Ms O'CONNOR - Through you, minister, Mr Whiteley, why was the decision made to no longer publish forest practices plans so that they are no longer publicly accessible?

Mr ELLIS - Thank you, Ms O'Connor. I will pass over to the STT team in a moment. STT regularly make forest practices plans available -

Ms O'CONNOR - No, they do not.

Mr ELLIS - I am sorry, but they do, Ms O'Connor.

Ms O'CONNOR - They don't.

Mr ELLIS - It's an independent regulator that manages forest practices in Tasmania. You can keep saying it all you want -

Ms O'CONNOR - But they don't.

Mr ELLIS - It is available upon request.

Ms O'CONNOR - We are used to your Government's gaslighting, but they don't.

Mr ELLIS - Thanks, Ms O'Connor. I'll pass over to STT for any further comment on that.

Mr WHITELEY - The means by which we make them available has changed over time. We had a system some years ago where plans - and again this is use of technology and various other things -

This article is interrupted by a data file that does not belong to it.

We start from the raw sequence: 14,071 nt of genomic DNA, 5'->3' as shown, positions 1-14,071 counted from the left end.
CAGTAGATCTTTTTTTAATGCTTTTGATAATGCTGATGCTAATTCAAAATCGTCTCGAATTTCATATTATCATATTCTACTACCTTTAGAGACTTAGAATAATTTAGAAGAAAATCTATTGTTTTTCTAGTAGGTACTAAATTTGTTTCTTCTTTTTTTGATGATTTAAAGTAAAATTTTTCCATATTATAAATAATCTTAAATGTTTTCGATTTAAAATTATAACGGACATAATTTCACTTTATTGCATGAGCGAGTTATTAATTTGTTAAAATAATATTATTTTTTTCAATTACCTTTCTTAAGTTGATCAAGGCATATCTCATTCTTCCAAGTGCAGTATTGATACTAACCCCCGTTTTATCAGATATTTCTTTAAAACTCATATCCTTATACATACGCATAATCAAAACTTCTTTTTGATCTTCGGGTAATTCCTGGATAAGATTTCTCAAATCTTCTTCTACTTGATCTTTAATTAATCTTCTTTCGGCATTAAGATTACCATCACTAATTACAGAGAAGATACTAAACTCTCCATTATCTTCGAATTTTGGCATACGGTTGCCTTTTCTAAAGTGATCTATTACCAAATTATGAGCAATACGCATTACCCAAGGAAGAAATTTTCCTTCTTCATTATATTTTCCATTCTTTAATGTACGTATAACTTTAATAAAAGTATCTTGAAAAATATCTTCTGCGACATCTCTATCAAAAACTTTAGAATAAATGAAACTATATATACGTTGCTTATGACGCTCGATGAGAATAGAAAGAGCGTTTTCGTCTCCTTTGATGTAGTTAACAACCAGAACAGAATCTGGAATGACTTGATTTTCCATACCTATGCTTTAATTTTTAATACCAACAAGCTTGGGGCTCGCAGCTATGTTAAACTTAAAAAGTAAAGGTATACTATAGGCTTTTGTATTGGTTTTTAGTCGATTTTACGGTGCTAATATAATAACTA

Ms O'CONNOR - About two years ago.

Mr WHITELEY - Yes, stepping back before that, the journey along here. Many years ago we would make plans available, but they had to be run through a photocopier. Technology has changed. Some years ago we then decided to put all of our plans up and publish them when they are available on our website, attached to what we called our access map. When we reviewed that, we found that there were very few plans requested from that system.

With the change of the organisation, it did not have the resources to sustain that model at that time. It has worked generally pretty well, but clearly there is currently some dissatisfaction at not having the previous system in place. We're reviewing that. It is a matter of resourcing to copy those plans and put them into a form that is suitable for release that respects privacy.